Vertner Woodson Tandy

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Vertner Woodson Tandy
Born May 17, 1885
Died November 7, 1949
Nationality USA
Known for First registered African-American architect in New York State; Co-founder of Alpha Phi Alpha fraternity at Cornell University

Vertner Woodson Tandy (May 17, 1885 – November 7, 1949) was one of the seven founders (commonly referred to as The Seven Jewels) of Alpha Phi Alpha fraternity at Cornell University in 1906. Before transferring to Cornell, Vertner studied architecture at Tuskegee University. He was the first black registered architect in New York State.

He was the first treasurer of the Alpha chapter and the designer of the fraternity pin. The Fraternity became incorporated under his auspices.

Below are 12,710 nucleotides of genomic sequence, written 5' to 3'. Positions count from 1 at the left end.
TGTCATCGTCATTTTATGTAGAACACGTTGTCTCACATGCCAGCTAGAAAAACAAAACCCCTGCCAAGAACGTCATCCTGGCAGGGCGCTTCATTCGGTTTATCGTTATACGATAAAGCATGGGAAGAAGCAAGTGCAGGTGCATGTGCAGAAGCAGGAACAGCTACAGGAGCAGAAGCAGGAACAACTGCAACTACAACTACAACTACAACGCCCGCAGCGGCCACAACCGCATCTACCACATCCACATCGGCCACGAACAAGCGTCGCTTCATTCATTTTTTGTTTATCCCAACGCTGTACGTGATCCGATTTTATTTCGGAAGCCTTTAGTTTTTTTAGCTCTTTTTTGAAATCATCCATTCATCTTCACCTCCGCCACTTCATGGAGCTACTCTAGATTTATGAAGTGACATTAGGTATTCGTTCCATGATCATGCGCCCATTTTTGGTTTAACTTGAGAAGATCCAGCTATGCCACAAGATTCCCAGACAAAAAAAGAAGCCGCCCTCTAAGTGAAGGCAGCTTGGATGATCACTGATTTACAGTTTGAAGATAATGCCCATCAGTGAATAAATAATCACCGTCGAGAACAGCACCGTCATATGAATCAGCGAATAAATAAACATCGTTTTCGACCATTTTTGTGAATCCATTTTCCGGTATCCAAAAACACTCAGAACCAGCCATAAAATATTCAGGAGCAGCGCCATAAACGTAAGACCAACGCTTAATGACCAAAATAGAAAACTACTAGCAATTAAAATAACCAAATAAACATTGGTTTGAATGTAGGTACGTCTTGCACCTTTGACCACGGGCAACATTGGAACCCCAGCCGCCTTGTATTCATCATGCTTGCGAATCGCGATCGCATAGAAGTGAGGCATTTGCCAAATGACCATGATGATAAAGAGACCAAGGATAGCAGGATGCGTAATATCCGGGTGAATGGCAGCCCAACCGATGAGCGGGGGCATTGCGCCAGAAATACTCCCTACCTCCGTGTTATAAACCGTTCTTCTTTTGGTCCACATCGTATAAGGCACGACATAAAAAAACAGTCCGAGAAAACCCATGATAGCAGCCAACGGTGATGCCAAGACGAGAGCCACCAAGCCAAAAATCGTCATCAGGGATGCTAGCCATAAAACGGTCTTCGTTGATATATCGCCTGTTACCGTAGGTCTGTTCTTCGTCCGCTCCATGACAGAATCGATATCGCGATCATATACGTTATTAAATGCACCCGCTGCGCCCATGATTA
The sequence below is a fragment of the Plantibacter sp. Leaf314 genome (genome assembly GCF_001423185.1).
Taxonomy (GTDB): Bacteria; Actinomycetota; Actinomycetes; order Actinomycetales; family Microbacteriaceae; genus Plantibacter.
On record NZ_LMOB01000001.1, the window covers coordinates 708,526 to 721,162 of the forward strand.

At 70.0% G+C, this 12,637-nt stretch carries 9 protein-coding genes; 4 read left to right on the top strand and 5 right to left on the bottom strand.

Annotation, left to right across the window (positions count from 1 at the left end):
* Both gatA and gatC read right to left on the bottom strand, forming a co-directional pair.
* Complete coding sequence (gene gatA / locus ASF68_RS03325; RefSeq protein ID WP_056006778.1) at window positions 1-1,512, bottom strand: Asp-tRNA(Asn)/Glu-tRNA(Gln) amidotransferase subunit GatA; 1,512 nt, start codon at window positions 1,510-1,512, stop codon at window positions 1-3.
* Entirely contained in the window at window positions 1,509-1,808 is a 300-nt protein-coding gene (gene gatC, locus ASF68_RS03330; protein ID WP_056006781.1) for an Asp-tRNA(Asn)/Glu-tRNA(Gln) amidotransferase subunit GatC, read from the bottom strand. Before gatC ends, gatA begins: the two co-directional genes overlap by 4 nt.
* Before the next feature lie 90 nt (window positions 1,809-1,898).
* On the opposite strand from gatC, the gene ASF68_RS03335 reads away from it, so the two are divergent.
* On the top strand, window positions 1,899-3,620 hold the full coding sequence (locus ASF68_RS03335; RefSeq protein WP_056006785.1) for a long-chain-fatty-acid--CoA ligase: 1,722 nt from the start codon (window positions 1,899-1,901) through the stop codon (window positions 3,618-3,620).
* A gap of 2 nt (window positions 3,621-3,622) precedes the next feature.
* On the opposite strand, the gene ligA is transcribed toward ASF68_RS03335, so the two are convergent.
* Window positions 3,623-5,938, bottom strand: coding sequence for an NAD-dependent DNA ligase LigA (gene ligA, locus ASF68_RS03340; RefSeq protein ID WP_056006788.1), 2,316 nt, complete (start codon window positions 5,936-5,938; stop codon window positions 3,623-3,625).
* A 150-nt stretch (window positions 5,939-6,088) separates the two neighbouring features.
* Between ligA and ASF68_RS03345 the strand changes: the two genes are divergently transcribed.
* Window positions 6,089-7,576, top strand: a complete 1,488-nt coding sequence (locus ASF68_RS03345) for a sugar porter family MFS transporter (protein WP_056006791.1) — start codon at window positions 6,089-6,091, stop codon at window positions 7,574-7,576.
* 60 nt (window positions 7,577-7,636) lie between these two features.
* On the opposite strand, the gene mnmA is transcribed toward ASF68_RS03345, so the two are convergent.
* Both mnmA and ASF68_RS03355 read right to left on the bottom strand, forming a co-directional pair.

As a graduate of Cornell with a degree in architecture, he would become the State of New York’s first registered black architect, with offices on Broadway in New York City.

Tandy's most famous commission was probably Villa Lewaro, the mansion of Harlem millionairess Madam C.J. Walker, in Irvington on Hudson, New York. Among his other extant work are the Ivey Delph Apartments, and St. Philip's Episcopal Church at 204 West 134th Street in Harlem, through his architectural firm of Tandy & Foster. The Ivey Delph Apartments, designed in 1948, was listed on the National Register of Historic Places in 2005.[1]

Tandy also holds the distinction of being the first African-American to pass the military commissioning examination and was commissioned First Lieutenant in the 15th Infantry of the New York State National Guard.

Vertner W. Tandy died in 1949, at age 64 of pneumonia.

References[edit]

  1. ^ "National Register Information System". National Register of Historic Places. National Park Service. 2009-03-13. 

External links[edit]